A tiny, almost indiscernable switch behind the concealed flash allows users to pop it up. Much to our displeasure, the flash unit feels and looks a little too flimsy for our liking.  

The 3.5-inch LCD touch screen at the back is in no way small unless you take into consideration Samsung Galaxy's 4.8-inch AMOLED beauty. The vanilla Android 4.1 experience is a welcome of course (easier to update, less clunky layered UI). Navigation wasn't extremely speedy and we noticed a short, occasional lag while flipping from page to page. Hopefully, it's a easily rectifiable issue - given that the camera runs on a quad-core processor (Polaroid spokespersons can't quite tell us which make yet), fluid navigation shouldn't be an issue. Otherwise, the camera strikes us as a fuss-free and simple-to-use gadget for those looking to graduate from compacts. Too simple for a MFT-seque camera of course and we are hoping to see more intermediate-level features on it. 

Making an Android-based camera sure has its upsides - in terms of social media and even gaming, you are literally covered. You can easily Facebook or Instagram your iM1836 photos in a heartbeat, provided you are connected to the Internet in one way or another.

If you noticed, there are five touch shortcuts (not part of the screen) that allows you to easily access the major functions such as shoot, gallery and the app landing page. This makes it easy for users looking to just snap and go.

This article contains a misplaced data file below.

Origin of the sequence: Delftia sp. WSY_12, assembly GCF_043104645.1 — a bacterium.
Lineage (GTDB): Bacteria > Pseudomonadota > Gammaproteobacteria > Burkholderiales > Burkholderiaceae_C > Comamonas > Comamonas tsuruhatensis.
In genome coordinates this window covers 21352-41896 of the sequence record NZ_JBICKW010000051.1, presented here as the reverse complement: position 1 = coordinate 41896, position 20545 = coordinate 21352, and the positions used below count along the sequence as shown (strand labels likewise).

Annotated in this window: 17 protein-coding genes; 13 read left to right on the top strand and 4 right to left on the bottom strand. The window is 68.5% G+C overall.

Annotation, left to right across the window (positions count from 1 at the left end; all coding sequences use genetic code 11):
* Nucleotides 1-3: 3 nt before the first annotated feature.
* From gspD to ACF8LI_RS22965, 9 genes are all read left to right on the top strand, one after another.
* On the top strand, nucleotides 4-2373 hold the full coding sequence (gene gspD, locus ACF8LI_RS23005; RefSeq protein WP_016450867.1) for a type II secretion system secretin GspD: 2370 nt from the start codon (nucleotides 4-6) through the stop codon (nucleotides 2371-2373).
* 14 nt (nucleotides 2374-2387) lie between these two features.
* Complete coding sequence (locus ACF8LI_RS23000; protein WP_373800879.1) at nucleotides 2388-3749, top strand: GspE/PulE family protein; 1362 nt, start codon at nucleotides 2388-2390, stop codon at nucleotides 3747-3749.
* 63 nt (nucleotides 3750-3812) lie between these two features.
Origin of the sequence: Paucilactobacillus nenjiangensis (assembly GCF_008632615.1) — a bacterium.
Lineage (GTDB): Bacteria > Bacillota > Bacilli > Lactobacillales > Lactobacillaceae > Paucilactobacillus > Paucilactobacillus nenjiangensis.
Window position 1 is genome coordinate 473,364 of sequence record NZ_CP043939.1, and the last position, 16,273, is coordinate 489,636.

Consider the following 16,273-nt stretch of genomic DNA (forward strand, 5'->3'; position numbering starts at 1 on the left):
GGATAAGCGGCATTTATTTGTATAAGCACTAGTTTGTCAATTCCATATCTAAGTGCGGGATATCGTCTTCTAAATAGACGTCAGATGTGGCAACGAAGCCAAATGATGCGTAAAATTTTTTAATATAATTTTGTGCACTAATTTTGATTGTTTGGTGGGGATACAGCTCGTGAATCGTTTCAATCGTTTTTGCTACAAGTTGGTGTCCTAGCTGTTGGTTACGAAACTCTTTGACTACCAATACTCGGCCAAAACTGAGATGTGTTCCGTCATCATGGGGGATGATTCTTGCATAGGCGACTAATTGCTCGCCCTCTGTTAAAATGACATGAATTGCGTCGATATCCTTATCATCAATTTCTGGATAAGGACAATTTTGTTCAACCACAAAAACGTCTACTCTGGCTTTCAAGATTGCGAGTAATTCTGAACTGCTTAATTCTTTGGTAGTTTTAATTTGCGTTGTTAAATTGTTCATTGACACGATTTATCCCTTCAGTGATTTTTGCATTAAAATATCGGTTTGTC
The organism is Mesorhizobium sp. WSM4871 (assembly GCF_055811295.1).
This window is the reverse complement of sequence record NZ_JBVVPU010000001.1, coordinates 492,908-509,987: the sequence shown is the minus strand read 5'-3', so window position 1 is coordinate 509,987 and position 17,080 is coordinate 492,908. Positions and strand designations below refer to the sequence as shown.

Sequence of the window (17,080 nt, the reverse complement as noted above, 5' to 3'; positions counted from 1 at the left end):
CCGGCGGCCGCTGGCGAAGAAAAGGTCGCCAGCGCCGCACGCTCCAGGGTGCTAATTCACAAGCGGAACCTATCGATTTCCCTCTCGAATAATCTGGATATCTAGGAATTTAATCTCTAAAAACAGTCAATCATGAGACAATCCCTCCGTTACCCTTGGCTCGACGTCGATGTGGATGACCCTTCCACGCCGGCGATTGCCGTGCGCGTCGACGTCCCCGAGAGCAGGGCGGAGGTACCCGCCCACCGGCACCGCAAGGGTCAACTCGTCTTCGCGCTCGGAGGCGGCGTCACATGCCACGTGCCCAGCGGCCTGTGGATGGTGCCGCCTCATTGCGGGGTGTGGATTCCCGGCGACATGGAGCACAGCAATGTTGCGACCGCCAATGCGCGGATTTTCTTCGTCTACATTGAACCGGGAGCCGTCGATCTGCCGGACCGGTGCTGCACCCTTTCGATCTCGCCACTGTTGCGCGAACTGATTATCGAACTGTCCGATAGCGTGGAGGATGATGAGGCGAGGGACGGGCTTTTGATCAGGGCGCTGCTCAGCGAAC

The camera interface is rather rudimentary at this stage and its reminiscent of the Android camera UI. As this is a prototype, we are hoping to see more Polaroid touches to it in terms of editing software and additions.

We didn't quite have time to play with the camera's edit mode but hopefully, we would be able to in the days to come. 

Of course, since it's an Android based operating system, game play is possible on its touchscreen even though it's unlikely to be used for such.

With expected retail release to be in the first quarter of 2013, we were hoping to see a more finalized and stable build of the iM1836 camera. At this stage, it feels like there are many issues yet to be resolved or fixed. Granted that we only had our hands-on on a pre-production unit, the final handling experience might differ greatly from ours. It would be a pity if the camera only came with simple shooting modes since it is a step up from compacts, in terms of hardware specifications. Which ultimately brings us to this question - is an Android mirrorless camera necessary, given the OS's shoot and go, non-optimized for higher-end photography nature? There's a reason why manufacturers stick to making Android point and shoot cameras. 

However, for those who are interested, the Polaroid iM1836 will cost USD399 (available in both black and white). That's fortunately a steal compared to the other mirrorless players in town - check our mirrorless guide here for more details. The camera will definitely hit Singapore shores but the rep onsite can't give us a definite date or price at the moment.